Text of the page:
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My Battle With Prostate Cancer: The Power of Being Proactive

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Published on February 18, 2015

Mike Skowronek, a prostate cancer survivor and CanCare volunteer, shares how annual checkups, healthy living and friends who mentor saved his life. After tests indicated elevated PSA levels, Mike chose surgery to improve his survival chances. Later, a bet with his daughter led him to CanCare where he now donates his time and energy to raise awareness and to mentor other cancer patients.

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Thanks so much for sharing this event online. I just started my third year of fighting advanced prostate cancer and the content of this event is really encouraging.

— Ken, on Facebook

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Transcript | My Battle with Prostate Cancer: The Power of Being Proactive

Please remember the opinions expressed on Patient Power are not necessarily the views of our sponsors, contributors, partners or Patient Power. Our discussions are not a substitute for seeking medical advice or care from your own doctor. That's how you’ll get care that's most appropriate for you.

Please remember the opinions expressed on Patient Power are not necessarily the views of our sponsors, contributors, partners or Patient Power. Our discussions are not a substitute for seeking medical advice or care from your own doctor. That’s how you’ll get care that’s most appropriate for you.

Mike Skowronek:

I started having annual physicals when I was 50 years old, and I think maybe other than one year that I missed I had those all the way through.

I went in for my annual physical, had no medications, no medical issues at all, able to run and exercise and just lead a perfectly normal life and got the results of my physical back and noted that there was an elevated PSA. 

My primary care doctor recommended that I see a urologist. And so the first thing that I did after telling my wife that there might be something—some type of issue out there—I called a dear friend of mine, 30-plus-year friend, Bob, who had gone through the exact same thing about a year ago.  He was—a year earlier—he was diagnosed with prostate cancer, had elevated PSA, went through the—the whole process with the urologist and discovered that he had cancer.

Bob was working through that process and, you know, then through the surgery and after the surgery one of the things that kept coming back in the conversation was how much he really admired and loved working with this particular urologist. And I remembered and how happy he was with the hospital and the treatment that he received. And it just turned out that's who I went to go see.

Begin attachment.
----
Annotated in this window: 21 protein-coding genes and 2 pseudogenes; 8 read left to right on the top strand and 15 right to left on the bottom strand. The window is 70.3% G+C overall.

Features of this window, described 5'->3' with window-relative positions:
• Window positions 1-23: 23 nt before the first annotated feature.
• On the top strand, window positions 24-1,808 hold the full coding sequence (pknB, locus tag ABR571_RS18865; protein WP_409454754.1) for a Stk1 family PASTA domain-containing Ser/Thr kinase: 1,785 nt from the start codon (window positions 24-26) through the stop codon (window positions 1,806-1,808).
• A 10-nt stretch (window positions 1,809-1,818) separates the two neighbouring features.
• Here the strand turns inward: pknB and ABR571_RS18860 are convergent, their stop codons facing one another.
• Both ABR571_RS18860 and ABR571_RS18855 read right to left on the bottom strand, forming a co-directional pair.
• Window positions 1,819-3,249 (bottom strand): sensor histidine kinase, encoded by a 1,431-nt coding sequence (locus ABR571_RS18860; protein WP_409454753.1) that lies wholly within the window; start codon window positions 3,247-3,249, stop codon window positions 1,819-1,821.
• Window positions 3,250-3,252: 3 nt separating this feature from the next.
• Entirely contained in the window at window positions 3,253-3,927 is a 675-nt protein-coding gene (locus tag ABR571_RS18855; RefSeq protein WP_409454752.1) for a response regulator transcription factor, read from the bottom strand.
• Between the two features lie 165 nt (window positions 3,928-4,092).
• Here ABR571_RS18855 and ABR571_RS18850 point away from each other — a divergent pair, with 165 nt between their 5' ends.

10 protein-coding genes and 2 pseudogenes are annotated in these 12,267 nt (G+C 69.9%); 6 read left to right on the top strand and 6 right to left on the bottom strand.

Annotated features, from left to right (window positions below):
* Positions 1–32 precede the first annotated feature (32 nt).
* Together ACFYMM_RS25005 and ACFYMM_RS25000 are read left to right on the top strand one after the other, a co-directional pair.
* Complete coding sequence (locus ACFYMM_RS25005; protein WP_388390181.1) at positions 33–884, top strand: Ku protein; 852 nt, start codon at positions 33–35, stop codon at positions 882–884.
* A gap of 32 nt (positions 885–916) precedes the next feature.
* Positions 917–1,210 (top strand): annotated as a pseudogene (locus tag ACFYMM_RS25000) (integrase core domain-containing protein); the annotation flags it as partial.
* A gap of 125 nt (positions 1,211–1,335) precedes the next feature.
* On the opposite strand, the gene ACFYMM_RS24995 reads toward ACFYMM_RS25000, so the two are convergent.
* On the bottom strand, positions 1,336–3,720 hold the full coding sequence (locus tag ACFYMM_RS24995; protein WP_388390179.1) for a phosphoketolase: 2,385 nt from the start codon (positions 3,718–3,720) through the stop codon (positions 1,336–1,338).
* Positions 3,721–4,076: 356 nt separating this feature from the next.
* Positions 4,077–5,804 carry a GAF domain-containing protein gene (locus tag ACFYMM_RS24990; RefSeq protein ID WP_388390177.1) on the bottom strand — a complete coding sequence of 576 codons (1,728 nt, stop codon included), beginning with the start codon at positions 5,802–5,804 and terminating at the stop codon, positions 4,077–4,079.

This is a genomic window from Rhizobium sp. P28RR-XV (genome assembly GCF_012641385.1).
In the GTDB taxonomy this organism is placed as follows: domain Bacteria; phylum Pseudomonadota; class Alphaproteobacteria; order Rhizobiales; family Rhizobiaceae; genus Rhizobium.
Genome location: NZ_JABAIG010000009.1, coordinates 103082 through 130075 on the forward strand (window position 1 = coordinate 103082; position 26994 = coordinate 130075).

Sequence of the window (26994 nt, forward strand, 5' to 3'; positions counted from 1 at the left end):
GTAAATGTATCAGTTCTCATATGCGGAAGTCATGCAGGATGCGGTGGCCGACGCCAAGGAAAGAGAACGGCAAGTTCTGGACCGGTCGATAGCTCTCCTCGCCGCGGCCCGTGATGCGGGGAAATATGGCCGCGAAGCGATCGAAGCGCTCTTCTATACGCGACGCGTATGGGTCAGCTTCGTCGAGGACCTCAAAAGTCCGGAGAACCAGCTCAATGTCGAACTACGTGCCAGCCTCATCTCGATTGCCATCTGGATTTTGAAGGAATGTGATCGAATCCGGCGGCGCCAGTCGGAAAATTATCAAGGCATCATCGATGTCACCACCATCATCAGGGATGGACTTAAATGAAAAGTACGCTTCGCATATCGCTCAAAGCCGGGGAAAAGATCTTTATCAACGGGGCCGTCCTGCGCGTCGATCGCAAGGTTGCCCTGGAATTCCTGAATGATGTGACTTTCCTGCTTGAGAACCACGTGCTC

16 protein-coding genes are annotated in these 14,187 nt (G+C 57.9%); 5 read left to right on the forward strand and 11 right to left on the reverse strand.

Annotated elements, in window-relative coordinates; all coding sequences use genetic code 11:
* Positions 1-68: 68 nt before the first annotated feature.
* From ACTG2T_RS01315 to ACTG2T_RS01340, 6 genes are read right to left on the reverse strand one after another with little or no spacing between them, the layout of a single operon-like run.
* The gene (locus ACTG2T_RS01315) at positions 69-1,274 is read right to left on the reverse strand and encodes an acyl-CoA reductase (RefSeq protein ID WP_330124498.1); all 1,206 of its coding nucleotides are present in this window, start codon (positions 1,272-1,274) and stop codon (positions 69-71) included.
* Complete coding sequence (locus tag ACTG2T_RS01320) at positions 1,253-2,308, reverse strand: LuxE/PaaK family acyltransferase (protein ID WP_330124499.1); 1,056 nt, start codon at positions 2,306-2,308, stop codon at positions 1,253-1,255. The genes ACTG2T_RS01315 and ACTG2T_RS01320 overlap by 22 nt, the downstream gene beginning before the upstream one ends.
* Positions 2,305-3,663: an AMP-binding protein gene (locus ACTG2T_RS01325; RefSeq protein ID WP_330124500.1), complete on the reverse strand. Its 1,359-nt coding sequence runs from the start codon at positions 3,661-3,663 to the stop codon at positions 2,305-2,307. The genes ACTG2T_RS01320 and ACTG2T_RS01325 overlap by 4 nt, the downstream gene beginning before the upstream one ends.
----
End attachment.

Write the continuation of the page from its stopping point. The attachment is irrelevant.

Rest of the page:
And so he suggested that he perform a biopsy to see, find out more if there was a problem, which I scheduled as quickly as I could.  And so a couple weeks later, I went in to his office and the procedure was done, and I found out a few days later through a phone call from the doctor that I definitely had prostate cancer.

I decided that I wanted to have surgery performed and had a radical prostatectomy performed a couple months after the biopsy and went through the surgery, went through a couple of difficult weeks of recovery post-surgery. But probably within about a month to a month-and-a-half, I was starting to feel pretty much back to normal.  Took me a few months to get all my strength back, but I was able to—I experienced a full recovery.

When I went in for that physical in 2012, I had no symptoms, you know, the properly known symptoms of prostate issues.  I had none.  I would have guessed I had some other type of cancer rather than prostate cancer, because I didn't have any—any symptoms whatsoever.  So at a minimum, a good annual physical where you have got baselines established for different kinds of things including prostate cancer I think at a minimum is critical.

Absolutely.  You know, in my case don't know for sure, but had I not been getting to the doctor for those annual physicals and not finding out about that elevated PSA, you know, over—in a few years some of that stuff could have gotten loose in my body, and I would have really had a problem.

It was fate. It was, guess about four years ago, one of my daughters was training to run the half-marathon. And a couple months before the race, I challenged her, I said, “I haven't been training, but I bet I could run that race.” So she dared me, and I said, “I'm going to do it.”

Well, the entries had been closed, and the only way you could run the race was to sign up with a nonprofit that was associated with the race in Houston and agree to raise money on behalf of the nonprofit.  So I scrolled through the list and just happened across CanCare, didn't know anything about them.  Signed up with them on their team, and that year and the following year I was a member of the CanCare team, raised money on behalf of CanCare and ran the half-marathon.

And so when all this stuff happened to me I—there was—there had been a little bit of a gap in my life since I became self-employed 10 years ago or so, giving back to others, and I said, “You know, this might be a really good thing for me to do, and who knows maybe I can be a Bob to someone else that doesn't—that didn't have a Bob to turn to like I was fortunate to have.”  And so I've gone through the training, and hopefully I can help others the same way.

Please remember the opinions expressed on Patient Power are not necessarily the views of our sponsors, contributors, partners or Patient Power. Our discussions are not a substitute for seeking medical advice or care from your own doctor. That’s how you’ll get care that’s most appropriate for you.

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